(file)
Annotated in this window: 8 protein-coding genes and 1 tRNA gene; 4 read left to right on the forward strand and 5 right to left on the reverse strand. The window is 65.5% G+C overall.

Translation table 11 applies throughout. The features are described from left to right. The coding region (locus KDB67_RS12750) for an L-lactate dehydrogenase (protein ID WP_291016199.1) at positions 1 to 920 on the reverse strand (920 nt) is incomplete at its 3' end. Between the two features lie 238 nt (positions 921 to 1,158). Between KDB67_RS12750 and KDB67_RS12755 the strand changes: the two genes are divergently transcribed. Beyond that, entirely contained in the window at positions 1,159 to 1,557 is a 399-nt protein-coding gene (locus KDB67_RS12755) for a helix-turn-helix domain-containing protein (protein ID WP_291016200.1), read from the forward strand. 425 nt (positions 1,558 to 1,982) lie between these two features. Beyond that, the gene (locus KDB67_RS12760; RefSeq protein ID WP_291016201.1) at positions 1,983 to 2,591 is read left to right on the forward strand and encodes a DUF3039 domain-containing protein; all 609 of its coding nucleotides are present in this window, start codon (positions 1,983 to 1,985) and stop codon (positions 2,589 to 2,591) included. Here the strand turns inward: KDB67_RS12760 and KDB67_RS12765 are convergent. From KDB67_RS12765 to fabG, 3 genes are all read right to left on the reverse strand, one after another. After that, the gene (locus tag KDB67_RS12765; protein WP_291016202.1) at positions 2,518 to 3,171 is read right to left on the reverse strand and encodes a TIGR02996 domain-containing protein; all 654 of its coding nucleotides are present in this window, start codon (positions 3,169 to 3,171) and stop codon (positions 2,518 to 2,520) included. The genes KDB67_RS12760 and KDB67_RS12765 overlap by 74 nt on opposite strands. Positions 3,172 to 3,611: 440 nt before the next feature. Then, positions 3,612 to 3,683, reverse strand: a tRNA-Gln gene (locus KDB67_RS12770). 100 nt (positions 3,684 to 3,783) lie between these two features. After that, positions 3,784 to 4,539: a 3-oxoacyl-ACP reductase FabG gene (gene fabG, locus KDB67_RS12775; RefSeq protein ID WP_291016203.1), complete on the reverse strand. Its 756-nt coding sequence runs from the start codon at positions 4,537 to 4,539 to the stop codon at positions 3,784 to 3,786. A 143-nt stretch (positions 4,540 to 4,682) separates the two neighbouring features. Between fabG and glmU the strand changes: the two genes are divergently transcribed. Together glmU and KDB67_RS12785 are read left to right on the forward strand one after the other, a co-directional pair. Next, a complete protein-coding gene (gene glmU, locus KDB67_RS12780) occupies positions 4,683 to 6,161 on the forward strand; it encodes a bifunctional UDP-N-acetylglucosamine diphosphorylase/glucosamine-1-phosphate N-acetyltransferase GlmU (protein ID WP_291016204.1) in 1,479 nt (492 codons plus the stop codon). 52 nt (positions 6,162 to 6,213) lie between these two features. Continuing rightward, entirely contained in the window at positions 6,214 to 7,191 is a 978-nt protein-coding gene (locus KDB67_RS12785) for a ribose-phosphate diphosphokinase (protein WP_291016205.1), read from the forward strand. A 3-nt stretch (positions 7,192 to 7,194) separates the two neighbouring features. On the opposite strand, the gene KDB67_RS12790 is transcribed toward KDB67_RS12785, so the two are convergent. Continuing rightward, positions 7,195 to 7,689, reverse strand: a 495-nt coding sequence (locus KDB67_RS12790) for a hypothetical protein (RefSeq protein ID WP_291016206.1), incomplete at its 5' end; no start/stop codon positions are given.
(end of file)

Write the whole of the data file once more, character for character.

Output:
Annotated in this window: 8 protein-coding genes and 1 tRNA gene; 4 read left to right on the forward strand and 5 right to left on the reverse strand. The window is 65.5% G+C overall.

Translation table 11 applies throughout. The features are described from left to right. The coding region (locus KDB67_RS12750) for an L-lactate dehydrogenase (protein ID WP_291016199.1) at positions 1 to 920 on the reverse strand (920 nt) is incomplete at its 3' end. Between the two features lie 238 nt (positions 921 to 1,158). Between KDB67_RS12750 and KDB67_RS12755 the strand changes: the two genes are divergently transcribed. Beyond that, entirely contained in the window at positions 1,159 to 1,557 is a 399-nt protein-coding gene (locus KDB67_RS12755) for a helix-turn-helix domain-containing protein (protein ID WP_291016200.1), read from the forward strand. 425 nt (positions 1,558 to 1,982) lie between these two features. Beyond that, the gene (locus KDB67_RS12760; RefSeq protein ID WP_291016201.1) at positions 1,983 to 2,591 is read left to right on the forward strand and encodes a DUF3039 domain-containing protein; all 609 of its coding nucleotides are present in this window, start codon (positions 1,983 to 1,985) and stop codon (positions 2,589 to 2,591) included. Here the strand turns inward: KDB67_RS12760 and KDB67_RS12765 are convergent. From KDB67_RS12765 to fabG, 3 genes are all read right to left on the reverse strand, one after another. After that, the gene (locus tag KDB67_RS12765; protein WP_291016202.1) at positions 2,518 to 3,171 is read right to left on the reverse strand and encodes a TIGR02996 domain-containing protein; all 654 of its coding nucleotides are present in this window, start codon (positions 3,169 to 3,171) and stop codon (positions 2,518 to 2,520) included. The genes KDB67_RS12760 and KDB67_RS12765 overlap by 74 nt on opposite strands. Positions 3,172 to 3,611: 440 nt before the next feature. Then, positions 3,612 to 3,683, reverse strand: a tRNA-Gln gene (locus KDB67_RS12770). 100 nt (positions 3,684 to 3,783) lie between these two features. After that, positions 3,784 to 4,539: a 3-oxoacyl-ACP reductase FabG gene (gene fabG, locus KDB67_RS12775; RefSeq protein ID WP_291016203.1), complete on the reverse strand. Its 756-nt coding sequence runs from the start codon at positions 4,537 to 4,539 to the stop codon at positions 3,784 to 3,786. A 143-nt stretch (positions 4,540 to 4,682) separates the two neighbouring features. Between fabG and glmU the strand changes: the two genes are divergently transcribed. Together glmU and KDB67_RS12785 are read left to right on the forward strand one after the other, a co-directional pair. Next, a complete protein-coding gene (gene glmU, locus KDB67_RS12780) occupies positions 4,683 to 6,161 on the forward strand; it encodes a bifunctional UDP-N-acetylglucosamine diphosphorylase/glucosamine-1-phosphate N-acetyltransferase GlmU (protein ID WP_291016204.1) in 1,479 nt (492 codons plus the stop codon). 52 nt (positions 6,162 to 6,213) lie between these two features. Continuing rightward, entirely contained in the window at positions 6,214 to 7,191 is a 978-nt protein-coding gene (locus KDB67_RS12785) for a ribose-phosphate diphosphokinase (protein WP_291016205.1), read from the forward strand. A 3-nt stretch (positions 7,192 to 7,194) separates the two neighbouring features. On the opposite strand, the gene KDB67_RS12790 is transcribed toward KDB67_RS12785, so the two are convergent. Continuing rightward, positions 7,195 to 7,689, reverse strand: a 495-nt coding sequence (locus KDB67_RS12790) for a hypothetical protein (RefSeq protein ID WP_291016206.1), incomplete at its 5' end; no start/stop codon positions are given.